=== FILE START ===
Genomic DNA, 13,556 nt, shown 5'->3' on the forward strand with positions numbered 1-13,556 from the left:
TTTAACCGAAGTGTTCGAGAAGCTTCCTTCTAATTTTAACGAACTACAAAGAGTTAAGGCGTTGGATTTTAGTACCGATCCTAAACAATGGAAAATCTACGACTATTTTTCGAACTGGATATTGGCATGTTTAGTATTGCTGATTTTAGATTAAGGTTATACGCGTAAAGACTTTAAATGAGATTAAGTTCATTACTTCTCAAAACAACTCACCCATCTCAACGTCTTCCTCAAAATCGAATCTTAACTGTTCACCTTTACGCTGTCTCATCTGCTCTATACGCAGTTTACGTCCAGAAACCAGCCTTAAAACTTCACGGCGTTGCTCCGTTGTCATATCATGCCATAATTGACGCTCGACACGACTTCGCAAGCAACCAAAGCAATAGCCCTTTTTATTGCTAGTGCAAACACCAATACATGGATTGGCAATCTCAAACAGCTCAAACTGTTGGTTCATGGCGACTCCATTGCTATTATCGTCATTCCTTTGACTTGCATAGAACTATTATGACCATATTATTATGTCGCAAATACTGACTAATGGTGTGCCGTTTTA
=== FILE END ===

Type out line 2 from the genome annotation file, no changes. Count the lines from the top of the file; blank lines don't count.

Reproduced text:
TTTAACCGAAGTGTTCGAGAAGCTTCCTTCTAATTTTAACGAACTACAAAGAGTTAAGGCGTTGGATTTTAGTACCGATCCTAAACAATGGAAAATCTACGACTATTTTTCGAACTGGATATTGGCATGTTTAGTATTGCTGATTTTAGATTAAGGTTATACGCGTAAAGACTTTAAATGAGATTAAGTTCATTACTTCTCAAAACAACTCACCCATCTCAACGTCTTCCTCAAAATCGAATCTTAACTGTTCACCTTTACGCTGTCTCATCTGCTCTATACGCAGTTTACGTCCAGAAACCAGCCTTAAAACTTCACGGCGTTGCTCCGTTGTCATATCATGCCATAATTGACGCTCGACACGACTTCGCAAGCAACCAAAGCAATAGCCCTTTTTATTGCTAGTGCAAACACCAATACATGGATTGGCAATCTCAAACAGCTCAAACTGTTGGTTCATGGCGACTCCATTGCTATTATCGTCATTCCTTTGACTTGCATAGAACTATTATGACCATATTATTATGTCGCAAATACTGACTAATGGTGTGCCGTTTTA